That point actually also becomes clear with the other Commandments. So most of you haven’t murdered anybody lately (I hope). But this Commandment isn’t only about serial killers. What if it’s a traffic accident? What if you didn’t kill them but injured them, which may eventually shorten their life? What if you scared them half to death?

What if you’re part of a society that uses drones to bomb people and your tax dollars give missiles to Israelis? What if you didn’t help feel a hungry child, or what if the hungry child needs more? Or what if what the child really needed was medicine, or a mosquito net, or education, or a compliment?

Or, noticing that the Commandment doesn’t specify narrowly and say “don’t murder humans,” then what if you include dogs, or bugs you swat, or polar bears on melting ice caps?

You can try to argue there’s a scale, and that some of these things are less bad than others, but the point is that they all fall under the umbrella of taking life away. It may lead to ethical quandaries of when death is inevitable, or if we could even say it’s necessary. How, indeed, do we resolve questions of abortion, or of war, or of the food we eat, or of what to do with detained immigrant children at the border, and on and on.

It all means two things. First, you can’t so quickly say you’ve kept the Commandments, since there isn’t a scale of “only-sort-of-half-break” you really do break them rather repeatedly. You simply are a sinner. But, second, this guides you to be more considerate, that you should be more thoughtful about your actions, that you attend to trying harder.

What we’re noticing is that the law gets used in a couple ways. It restricts bad behavior, but it also motivates better behavior. I had a seminary professor who said the law is 95% effective in getting you to act the way you should. Mostly it stops you from hurting your neighbor too badly.

But not always. Sometimes you don’t listen, and then there needs to be some sort of repercussions, otherwise the law is worthless, the Commandments would be toothless and untruthful.

For example, the speed limit is set for safety. If you stay in those limits, if you obey the law, then you’re working for safety, for yourself and others, for the order of society. But when you transgress the limit, when you go outside the law, when you speed, then a repercussion may be the flashing lights and a ticket, or it may be an accident and injury. We know all-too-well these things can have enormous, life-changing consequences. It’s pretty easy to see the ramifications affecting three or four generations, as God indicated in the Bible reading.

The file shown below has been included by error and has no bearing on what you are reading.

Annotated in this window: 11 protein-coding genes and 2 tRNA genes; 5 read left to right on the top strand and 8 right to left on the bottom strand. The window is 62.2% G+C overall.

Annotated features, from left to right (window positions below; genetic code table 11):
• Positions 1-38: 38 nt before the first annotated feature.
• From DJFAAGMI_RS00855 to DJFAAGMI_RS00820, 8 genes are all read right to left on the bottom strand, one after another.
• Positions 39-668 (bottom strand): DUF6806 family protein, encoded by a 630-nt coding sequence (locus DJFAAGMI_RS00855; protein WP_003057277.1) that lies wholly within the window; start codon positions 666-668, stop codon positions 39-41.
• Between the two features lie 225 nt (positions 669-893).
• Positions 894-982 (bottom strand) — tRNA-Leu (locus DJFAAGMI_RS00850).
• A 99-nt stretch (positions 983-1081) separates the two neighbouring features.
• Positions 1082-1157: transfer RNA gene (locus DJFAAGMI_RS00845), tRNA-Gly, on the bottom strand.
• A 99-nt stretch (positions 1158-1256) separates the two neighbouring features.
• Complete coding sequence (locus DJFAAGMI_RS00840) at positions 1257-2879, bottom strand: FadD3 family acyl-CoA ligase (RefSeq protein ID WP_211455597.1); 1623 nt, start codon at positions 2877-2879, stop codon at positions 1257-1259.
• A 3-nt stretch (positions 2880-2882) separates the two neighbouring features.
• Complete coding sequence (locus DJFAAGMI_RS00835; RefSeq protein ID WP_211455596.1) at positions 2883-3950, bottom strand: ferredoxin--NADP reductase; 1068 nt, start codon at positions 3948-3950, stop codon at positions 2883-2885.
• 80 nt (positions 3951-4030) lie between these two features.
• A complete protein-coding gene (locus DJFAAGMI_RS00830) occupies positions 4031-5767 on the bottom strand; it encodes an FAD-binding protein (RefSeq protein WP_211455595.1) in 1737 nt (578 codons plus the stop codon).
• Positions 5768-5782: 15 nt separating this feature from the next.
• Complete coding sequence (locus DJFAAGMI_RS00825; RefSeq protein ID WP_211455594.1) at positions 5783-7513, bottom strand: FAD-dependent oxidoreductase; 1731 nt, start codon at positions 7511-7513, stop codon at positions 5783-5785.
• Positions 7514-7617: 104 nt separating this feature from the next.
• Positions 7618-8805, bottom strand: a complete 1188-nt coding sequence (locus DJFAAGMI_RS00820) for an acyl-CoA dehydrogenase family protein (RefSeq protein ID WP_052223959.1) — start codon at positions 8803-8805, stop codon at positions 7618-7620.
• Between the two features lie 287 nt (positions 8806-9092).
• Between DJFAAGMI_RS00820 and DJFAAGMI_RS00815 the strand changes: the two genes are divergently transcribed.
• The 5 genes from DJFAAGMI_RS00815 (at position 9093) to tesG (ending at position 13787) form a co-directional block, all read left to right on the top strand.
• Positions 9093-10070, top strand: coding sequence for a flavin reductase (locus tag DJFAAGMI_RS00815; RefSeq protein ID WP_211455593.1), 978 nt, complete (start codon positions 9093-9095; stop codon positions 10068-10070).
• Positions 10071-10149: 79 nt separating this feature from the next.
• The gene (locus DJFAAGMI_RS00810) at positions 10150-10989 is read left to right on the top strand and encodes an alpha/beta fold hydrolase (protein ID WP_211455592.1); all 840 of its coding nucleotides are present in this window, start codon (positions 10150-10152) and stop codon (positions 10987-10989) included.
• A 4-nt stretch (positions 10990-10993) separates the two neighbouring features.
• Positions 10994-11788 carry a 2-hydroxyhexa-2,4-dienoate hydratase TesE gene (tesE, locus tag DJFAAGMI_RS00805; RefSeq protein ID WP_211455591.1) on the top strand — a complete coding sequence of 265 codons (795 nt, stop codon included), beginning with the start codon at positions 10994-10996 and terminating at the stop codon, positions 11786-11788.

In our language, we may not deem it punishment from God for the sin of breaking a Commandment. Instead, we’d more likely say we have to deal with the consequences of our actions, and may also suffer due to others’ misbehavior or transgressions.

But that does raise a broader picture of God for us. God cares about life, about your life and life in community. The structure and order, the rules are for the sake of that going well. And really, as the expansiveness of a promise of love to thousands of generations indicates, there is nothing that can finally or completely separate you from the love of God in Christ Jesus.

So you should act well. You should follow these rules that are for your good and your neighbor’s. You should also, then, be disappointed and remorseful when you fail and fall short. But through it all, you should trust a God whose intention for life is so much bigger.

This is why we’ll turn again to the font in just a moment. Jack Andrew is going to be baptized. With that, his parents vow they will teach him to obey the Commandments and he’ll grow and become part of society. But before has a chance to break or to keep the Commandments, before he proves that he’s going to try to follow the law and not be a murderer, before we know any of the details of what’s to come in his life and actions, God already makes a promise of unconditional love and eternal life. Maybe it’s easier to believe when he’s little and adorable, but it’s true no matter what. Through it all, he will be a beloved child of God.

And really, being grounded in that identity and nurtured by that love is what will best set him on the right path. And you, too. Amen